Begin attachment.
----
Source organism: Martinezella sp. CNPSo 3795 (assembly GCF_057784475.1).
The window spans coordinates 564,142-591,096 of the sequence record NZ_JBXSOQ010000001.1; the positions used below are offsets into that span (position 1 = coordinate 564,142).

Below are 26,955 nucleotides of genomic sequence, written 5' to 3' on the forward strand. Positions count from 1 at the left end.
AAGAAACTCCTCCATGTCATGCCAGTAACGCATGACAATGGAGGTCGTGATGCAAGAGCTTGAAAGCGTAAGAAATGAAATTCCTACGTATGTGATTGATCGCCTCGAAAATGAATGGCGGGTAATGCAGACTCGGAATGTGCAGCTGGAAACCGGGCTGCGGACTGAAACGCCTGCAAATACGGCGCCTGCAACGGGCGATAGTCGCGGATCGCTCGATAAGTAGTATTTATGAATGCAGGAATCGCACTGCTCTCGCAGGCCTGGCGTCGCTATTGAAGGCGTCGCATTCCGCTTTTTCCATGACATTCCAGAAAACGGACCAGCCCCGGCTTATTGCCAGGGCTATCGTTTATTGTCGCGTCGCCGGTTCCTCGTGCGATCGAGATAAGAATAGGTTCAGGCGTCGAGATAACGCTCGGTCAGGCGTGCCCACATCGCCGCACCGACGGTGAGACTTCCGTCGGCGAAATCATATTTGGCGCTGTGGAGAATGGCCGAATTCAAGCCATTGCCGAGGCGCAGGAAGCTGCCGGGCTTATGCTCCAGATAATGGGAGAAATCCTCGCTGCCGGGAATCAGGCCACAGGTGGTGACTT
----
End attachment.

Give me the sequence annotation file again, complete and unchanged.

Source organism: Martinezella sp. CNPSo 3795 (assembly GCF_057784475.1).
The window spans coordinates 564,142-591,096 of the sequence record NZ_JBXSOQ010000001.1; the positions used below are offsets into that span (position 1 = coordinate 564,142).

Below are 26,955 nucleotides of genomic sequence, written 5' to 3' on the forward strand. Positions count from 1 at the left end.
AAGAAACTCCTCCATGTCATGCCAGTAACGCATGACAATGGAGGTCGTGATGCAAGAGCTTGAAAGCGTAAGAAATGAAATTCCTACGTATGTGATTGATCGCCTCGAAAATGAATGGCGGGTAATGCAGACTCGGAATGTGCAGCTGGAAACCGGGCTGCGGACTGAAACGCCTGCAAATACGGCGCCTGCAACGGGCGATAGTCGCGGATCGCTCGATAAGTAGTATTTATGAATGCAGGAATCGCACTGCTCTCGCAGGCCTGGCGTCGCTATTGAAGGCGTCGCATTCCGCTTTTTCCATGACATTCCAGAAAACGGACCAGCCCCGGCTTATTGCCAGGGCTATCGTTTATTGTCGCGTCGCCGGTTCCTCGTGCGATCGAGATAAGAATAGGTTCAGGCGTCGAGATAACGCTCGGTCAGGCGTGCCCACATCGCCGCACCGACGGTGAGACTTCCGTCGGCGAAATCATATTTGGCGCTGTGGAGAATGGCCGAATTCAAGCCATTGCCGAGGCGCAGGAAGCTGCCGGGCTTATGCTCCAGATAATGGGAGAAATCCTCGCTGCCGGGAATCAGGCCACAGGTGGTGACTT